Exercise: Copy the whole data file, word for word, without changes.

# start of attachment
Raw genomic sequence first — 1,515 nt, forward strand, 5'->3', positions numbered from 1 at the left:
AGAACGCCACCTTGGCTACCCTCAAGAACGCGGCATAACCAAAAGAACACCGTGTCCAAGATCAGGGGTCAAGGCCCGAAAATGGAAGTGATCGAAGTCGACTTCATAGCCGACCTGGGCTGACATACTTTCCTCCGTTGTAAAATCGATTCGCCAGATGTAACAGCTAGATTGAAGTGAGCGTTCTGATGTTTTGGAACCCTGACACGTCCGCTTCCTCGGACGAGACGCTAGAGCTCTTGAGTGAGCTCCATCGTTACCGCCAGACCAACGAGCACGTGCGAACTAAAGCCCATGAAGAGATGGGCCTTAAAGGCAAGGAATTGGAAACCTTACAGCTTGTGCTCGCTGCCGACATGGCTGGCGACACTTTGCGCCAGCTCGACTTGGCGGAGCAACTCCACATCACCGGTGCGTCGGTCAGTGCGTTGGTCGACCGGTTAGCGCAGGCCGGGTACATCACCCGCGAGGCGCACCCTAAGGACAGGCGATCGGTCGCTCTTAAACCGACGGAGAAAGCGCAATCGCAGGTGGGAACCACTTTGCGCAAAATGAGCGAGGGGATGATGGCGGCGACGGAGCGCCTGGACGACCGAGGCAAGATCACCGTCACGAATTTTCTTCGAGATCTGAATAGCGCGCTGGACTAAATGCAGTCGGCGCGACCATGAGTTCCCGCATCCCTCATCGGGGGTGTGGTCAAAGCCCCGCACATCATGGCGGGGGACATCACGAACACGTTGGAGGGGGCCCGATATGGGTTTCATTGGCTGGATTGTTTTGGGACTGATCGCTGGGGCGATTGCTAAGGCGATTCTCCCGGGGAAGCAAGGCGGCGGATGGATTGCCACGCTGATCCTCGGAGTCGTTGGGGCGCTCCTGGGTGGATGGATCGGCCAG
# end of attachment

Raw genomic sequence first — 1,515 nt, forward strand, 5'->3', positions numbered from 1 at the left:
AGAACGCCACCTTGGCTACCCTCAAGAACGCGGCATAACCAAAAGAACACCGTGTCCAAGATCAGGGGTCAAGGCCCGAAAATGGAAGTGATCGAAGTCGACTTCATAGCCGACCTGGGCTGACATACTTTCCTCCGTTGTAAAATCGATTCGCCAGATGTAACAGCTAGATTGAAGTGAGCGTTCTGATGTTTTGGAACCCTGACACGTCCGCTTCCTCGGACGAGACGCTAGAGCTCTTGAGTGAGCTCCATCGTTACCGCCAGACCAACGAGCACGTGCGAACTAAAGCCCATGAAGAGATGGGCCTTAAAGGCAAGGAATTGGAAACCTTACAGCTTGTGCTCGCTGCCGACATGGCTGGCGACACTTTGCGCCAGCTCGACTTGGCGGAGCAACTCCACATCACCGGTGCGTCGGTCAGTGCGTTGGTCGACCGGTTAGCGCAGGCCGGGTACATCACCCGCGAGGCGCACCCTAAGGACAGGCGATCGGTCGCTCTTAAACCGACGGAGAAAGCGCAATCGCAGGTGGGAACCACTTTGCGCAAAATGAGCGAGGGGATGATGGCGGCGACGGAGCGCCTGGACGACCGAGGCAAGATCACCGTCACGAATTTTCTTCGAGATCTGAATAGCGCGCTGGACTAAATGCAGTCGGCGCGACCATGAGTTCCCGCATCCCTCATCGGGGGTGTGGTCAAAGCCCCGCACATCATGGCGGGGGACATCACGAACACGTTGGAGGGGGCCCGATATGGGTTTCATTGGCTGGATTGTTTTGGGACTGATCGCTGGGGCGATTGCTAAGGCGATTCTCCCGGGGAAGCAAGGCGGCGGATGGATTGCCACGCTGATCCTCGGAGTCGTTGGGGCGCTCCTGGGTGGATGGATCGGCCAG